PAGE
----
G. Willow Wilson, the first American Muslim professional comic book writer, draws on both American and Middle Eastern culture in her work, ranging from autobiographical essays to superhero sagas.
After graduating from Boston University and converting to Islam, Wilson spent four years in Egypt, where she wrote "Cairo," her first graphic novel. Now back in the United States, the 26-year-old has focused on three projects: "Vixen: Return of the Lion," a five-part series for DC Comics; "AIR," a monthly comic about a flight attendant embroiled in a terrorism plot; and "The Butterfly Mosque," a memoir slated for release in January. (Some answers have been edited for length and clarity.)
Q: You grew up in a secular Protestant household. What drew you to Islam?
A: I really didn't know much about it until I got to college and was assigned part of the Quran for a class. One of the first verses I read sort of spoke to this very private belief that I had held since I was a kid that I had never articulated to anyone else, and there it was in a 1,400 year old document: "And between the two there shall be a veil, and on the most elevated places there shall be men who know all by their marks, and they shall call out to the dwellers of the garden: Peace be upon on you." I knew at that point that it was only a matter of time. But, then Sept. 11 directly contributed to me putting off conversion -- I thought, wait, maybe I'm wrong about this whole thing.
Q: When you eventually converted, how did your family respond?
A: They were surprised. If they were deeply upset, they did a very good job not letting it show. It was important to them to be very supportive.
Q: Had you always wanted to be a comic book writer?
A: I'd wanted to be a writer all my life. The first comic book that I really latched onto was the X-Men, when I was 11 or 12. I bought the comic books, and I watched the TV series on Saturday mornings religiously, no pun intended.
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Q: Did you move to Egypt to pursue your writing or your new faith?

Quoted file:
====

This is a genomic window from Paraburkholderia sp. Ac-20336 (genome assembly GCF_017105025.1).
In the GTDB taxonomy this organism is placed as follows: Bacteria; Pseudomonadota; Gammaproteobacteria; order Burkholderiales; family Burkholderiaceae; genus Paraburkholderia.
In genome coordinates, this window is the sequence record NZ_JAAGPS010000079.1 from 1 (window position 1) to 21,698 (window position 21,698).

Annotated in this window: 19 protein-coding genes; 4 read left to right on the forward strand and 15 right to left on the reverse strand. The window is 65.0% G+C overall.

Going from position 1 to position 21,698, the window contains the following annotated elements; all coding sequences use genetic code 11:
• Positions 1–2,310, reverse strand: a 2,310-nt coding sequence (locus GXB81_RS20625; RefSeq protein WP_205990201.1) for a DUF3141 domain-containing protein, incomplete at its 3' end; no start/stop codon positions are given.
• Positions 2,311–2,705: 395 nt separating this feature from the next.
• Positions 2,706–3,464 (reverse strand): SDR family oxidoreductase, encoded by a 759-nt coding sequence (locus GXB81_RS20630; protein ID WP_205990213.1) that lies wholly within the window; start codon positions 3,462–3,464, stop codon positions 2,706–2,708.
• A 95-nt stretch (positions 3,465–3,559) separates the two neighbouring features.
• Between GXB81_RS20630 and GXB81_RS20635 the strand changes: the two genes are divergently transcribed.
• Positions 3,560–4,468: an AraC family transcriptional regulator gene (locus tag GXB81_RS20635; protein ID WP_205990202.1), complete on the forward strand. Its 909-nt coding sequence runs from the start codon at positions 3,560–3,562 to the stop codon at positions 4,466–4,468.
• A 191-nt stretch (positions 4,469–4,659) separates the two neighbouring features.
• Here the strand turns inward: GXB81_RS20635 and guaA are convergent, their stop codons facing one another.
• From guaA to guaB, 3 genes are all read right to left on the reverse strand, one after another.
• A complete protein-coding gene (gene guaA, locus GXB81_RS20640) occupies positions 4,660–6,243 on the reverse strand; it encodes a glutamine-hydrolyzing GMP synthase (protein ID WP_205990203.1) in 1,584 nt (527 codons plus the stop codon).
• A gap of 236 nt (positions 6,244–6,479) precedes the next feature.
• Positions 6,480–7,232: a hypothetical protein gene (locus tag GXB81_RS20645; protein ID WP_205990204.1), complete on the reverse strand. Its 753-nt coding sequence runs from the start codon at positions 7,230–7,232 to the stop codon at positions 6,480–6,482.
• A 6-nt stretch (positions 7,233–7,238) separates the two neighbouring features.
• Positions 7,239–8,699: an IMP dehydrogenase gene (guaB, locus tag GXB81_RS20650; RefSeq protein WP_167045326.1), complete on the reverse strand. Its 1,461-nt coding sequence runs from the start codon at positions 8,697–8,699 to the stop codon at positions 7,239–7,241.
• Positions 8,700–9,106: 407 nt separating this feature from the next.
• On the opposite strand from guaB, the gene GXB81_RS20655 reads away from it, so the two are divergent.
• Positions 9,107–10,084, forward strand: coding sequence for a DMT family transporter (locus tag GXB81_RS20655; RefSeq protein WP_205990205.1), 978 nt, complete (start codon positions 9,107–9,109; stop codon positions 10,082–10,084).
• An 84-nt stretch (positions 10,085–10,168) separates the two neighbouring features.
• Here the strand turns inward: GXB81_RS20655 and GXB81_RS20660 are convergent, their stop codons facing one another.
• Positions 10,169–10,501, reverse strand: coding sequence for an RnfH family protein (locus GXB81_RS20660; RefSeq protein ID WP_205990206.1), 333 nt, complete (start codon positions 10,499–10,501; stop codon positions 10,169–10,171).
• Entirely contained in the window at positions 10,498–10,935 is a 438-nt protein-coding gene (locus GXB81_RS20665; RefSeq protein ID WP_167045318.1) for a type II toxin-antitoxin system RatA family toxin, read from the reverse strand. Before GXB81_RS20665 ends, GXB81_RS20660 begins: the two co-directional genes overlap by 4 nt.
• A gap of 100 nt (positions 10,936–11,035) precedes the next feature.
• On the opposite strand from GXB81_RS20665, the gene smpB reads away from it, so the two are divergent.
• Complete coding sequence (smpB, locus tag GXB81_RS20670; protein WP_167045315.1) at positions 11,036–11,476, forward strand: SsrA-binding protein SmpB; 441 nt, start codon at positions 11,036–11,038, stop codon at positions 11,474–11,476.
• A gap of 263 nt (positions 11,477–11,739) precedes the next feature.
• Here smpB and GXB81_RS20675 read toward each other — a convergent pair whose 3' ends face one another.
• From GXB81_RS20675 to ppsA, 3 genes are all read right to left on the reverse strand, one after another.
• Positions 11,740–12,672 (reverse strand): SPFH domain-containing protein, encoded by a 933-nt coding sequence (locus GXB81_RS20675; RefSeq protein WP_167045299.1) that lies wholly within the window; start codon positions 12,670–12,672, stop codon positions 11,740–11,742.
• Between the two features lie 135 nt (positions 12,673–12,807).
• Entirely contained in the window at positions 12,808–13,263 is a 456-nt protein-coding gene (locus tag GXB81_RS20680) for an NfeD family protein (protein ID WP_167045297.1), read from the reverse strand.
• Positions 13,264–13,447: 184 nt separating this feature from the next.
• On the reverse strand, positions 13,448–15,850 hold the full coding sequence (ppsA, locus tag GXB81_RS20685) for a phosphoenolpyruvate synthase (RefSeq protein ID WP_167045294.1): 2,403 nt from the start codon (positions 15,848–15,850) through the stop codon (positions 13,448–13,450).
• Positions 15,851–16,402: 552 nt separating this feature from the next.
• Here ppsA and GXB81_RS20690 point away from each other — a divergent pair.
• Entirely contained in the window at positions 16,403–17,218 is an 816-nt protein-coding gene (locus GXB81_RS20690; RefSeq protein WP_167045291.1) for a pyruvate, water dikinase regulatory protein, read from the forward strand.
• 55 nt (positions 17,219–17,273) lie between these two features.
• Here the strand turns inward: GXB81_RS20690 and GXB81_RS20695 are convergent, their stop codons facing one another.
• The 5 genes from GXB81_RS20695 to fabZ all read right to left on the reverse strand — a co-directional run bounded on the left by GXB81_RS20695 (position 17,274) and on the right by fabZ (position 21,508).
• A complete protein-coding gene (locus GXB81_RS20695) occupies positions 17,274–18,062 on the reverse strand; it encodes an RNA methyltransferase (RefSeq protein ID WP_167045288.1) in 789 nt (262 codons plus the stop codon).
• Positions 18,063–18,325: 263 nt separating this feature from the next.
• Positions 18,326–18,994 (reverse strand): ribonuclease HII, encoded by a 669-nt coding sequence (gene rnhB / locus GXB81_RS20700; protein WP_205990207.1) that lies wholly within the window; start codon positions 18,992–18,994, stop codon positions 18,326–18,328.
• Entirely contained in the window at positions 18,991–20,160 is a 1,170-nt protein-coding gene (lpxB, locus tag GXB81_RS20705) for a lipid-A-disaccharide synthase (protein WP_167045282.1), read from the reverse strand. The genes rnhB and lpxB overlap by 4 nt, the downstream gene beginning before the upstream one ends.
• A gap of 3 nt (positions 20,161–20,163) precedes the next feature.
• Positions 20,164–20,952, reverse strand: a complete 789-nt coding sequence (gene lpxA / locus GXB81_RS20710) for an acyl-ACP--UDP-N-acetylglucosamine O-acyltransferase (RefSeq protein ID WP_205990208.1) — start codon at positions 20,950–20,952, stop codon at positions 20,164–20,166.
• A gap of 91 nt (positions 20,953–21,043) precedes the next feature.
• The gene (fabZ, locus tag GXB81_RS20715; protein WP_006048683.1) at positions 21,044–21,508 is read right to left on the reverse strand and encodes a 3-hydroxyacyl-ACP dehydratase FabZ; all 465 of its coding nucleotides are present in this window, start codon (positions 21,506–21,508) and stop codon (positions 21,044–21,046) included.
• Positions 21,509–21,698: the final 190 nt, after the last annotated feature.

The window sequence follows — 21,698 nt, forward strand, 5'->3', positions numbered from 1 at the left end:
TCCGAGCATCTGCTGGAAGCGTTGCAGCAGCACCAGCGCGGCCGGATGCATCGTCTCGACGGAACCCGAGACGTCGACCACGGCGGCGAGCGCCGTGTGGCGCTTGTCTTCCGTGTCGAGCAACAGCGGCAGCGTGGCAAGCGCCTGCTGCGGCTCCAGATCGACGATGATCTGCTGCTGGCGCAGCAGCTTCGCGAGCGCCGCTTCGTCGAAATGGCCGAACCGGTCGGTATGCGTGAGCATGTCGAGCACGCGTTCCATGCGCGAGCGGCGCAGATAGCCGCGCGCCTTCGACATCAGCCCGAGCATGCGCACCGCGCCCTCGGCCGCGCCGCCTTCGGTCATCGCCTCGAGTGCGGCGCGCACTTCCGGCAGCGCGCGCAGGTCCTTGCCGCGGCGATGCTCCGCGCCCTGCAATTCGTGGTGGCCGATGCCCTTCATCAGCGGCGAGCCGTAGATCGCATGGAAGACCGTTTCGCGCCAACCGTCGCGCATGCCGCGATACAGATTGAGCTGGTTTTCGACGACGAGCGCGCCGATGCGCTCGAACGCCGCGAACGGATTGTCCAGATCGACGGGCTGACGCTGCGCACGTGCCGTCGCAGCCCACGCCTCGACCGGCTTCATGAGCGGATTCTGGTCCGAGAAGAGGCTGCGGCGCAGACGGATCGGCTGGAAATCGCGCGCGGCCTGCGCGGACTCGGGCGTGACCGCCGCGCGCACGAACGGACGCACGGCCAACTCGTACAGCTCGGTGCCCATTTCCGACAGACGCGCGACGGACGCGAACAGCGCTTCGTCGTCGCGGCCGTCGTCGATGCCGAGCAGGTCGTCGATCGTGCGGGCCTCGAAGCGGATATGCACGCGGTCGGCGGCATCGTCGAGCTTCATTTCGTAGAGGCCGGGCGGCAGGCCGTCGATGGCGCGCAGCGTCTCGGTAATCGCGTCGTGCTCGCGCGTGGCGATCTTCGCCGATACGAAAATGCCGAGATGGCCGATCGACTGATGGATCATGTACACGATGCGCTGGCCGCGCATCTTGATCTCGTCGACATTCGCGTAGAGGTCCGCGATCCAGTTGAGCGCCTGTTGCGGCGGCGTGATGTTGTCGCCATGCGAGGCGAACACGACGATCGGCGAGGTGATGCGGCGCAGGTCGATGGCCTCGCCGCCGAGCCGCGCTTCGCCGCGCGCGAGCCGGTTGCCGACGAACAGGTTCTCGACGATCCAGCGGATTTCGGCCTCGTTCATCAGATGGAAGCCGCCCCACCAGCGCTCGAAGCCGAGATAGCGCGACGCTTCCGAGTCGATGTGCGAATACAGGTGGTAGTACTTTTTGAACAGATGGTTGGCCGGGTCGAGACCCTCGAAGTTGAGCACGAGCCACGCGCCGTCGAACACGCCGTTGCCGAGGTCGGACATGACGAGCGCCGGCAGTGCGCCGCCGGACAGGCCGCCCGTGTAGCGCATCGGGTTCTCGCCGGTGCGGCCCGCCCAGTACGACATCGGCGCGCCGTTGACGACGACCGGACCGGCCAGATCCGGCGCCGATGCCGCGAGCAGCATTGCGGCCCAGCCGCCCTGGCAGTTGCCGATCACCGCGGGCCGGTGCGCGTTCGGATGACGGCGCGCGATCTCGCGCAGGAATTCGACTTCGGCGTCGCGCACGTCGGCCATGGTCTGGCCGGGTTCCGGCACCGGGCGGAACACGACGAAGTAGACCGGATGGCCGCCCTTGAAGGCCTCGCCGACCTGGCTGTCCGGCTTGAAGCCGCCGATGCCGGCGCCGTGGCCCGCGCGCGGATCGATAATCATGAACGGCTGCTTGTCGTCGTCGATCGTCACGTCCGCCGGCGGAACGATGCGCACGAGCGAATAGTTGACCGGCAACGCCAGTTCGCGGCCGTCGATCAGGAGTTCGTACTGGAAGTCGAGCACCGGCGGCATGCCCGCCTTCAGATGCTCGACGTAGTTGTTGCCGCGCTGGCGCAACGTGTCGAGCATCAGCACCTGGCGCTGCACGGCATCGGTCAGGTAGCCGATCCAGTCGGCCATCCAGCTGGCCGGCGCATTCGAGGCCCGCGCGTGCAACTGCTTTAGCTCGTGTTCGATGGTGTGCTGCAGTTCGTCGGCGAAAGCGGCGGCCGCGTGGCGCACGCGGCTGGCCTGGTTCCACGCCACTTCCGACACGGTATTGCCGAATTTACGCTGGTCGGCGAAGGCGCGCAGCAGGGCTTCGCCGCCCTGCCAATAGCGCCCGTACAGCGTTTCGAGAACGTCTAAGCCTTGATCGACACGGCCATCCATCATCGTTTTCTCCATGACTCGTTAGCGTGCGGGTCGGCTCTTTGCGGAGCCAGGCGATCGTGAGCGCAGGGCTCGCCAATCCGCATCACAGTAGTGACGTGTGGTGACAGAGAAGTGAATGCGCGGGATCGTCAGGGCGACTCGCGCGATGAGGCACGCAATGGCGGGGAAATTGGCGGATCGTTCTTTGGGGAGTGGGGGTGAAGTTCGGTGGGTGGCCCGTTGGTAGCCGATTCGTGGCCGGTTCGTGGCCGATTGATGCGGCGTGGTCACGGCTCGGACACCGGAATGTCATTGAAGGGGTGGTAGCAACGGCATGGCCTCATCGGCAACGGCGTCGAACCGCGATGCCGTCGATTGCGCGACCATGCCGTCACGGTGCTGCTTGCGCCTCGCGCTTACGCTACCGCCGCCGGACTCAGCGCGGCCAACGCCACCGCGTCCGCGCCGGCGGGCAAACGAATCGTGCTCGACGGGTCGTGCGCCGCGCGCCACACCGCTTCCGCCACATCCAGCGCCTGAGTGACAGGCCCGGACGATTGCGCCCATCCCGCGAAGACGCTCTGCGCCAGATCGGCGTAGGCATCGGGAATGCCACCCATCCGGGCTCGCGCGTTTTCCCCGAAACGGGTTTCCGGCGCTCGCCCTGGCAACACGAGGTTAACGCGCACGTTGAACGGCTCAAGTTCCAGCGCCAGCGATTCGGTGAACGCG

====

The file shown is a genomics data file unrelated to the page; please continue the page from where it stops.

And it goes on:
A: I wanted to spend time in a Muslim country, to see if the religion in practice was what I had envisioned it being in my own mind, and by a series of coincidences I had a job offer there. I taught history at an English high school the first year, and then started writing after that. I met my husband there; he was a teacher at the same school.
Q: Have you felt conflicted about being both a devout Muslim and a comic book writer, particularly after the Danish cartoon controversy?
A: I don't think there's something inherently irreligious about comics. There are very religious people who write comics and who love comics. I think where the issues come up is what is satire, and where do the rights of people who worship as they see fit come into conflict with other people's right to free speech. I was in Egypt when (the cartoon controversy) was going on. This wasn't about free speech and iconoclasm. This is about a bunch of racist cartoons, and whether or not racism is protected as free speech. The people who were most pissed off were the people in Iran, where there's a picture of the Prophet Muhammad in every house. They're not angry because you drew a picture of the Prophet Muhammad; they're angry because you drew a picture as a dirty, hook-nosed, stereotypical Arab.
A: Thematically, in a lot of what I write, there's a sense of displacement, of being rooted in multiple places, and how that can tug at your identities and your wants and your goals. Religion has been in comics for a long time -- but now unfortunately that it's become a source of tension, people are paying more attention.
Q: In most of your comics, even in "Cairo," where the characters include an Israeli soldier and a would-be suicide bomber, there isn't much religious discussion. Is that deliberate?
A: Religion is definitely there, but it's not prosyletizing. I don't think being a writer who is religious means you have to write about nothing but religion. When I do write about religion, it's to inform the story, not to push a certain agenda. I hope I never write an evangelical comic.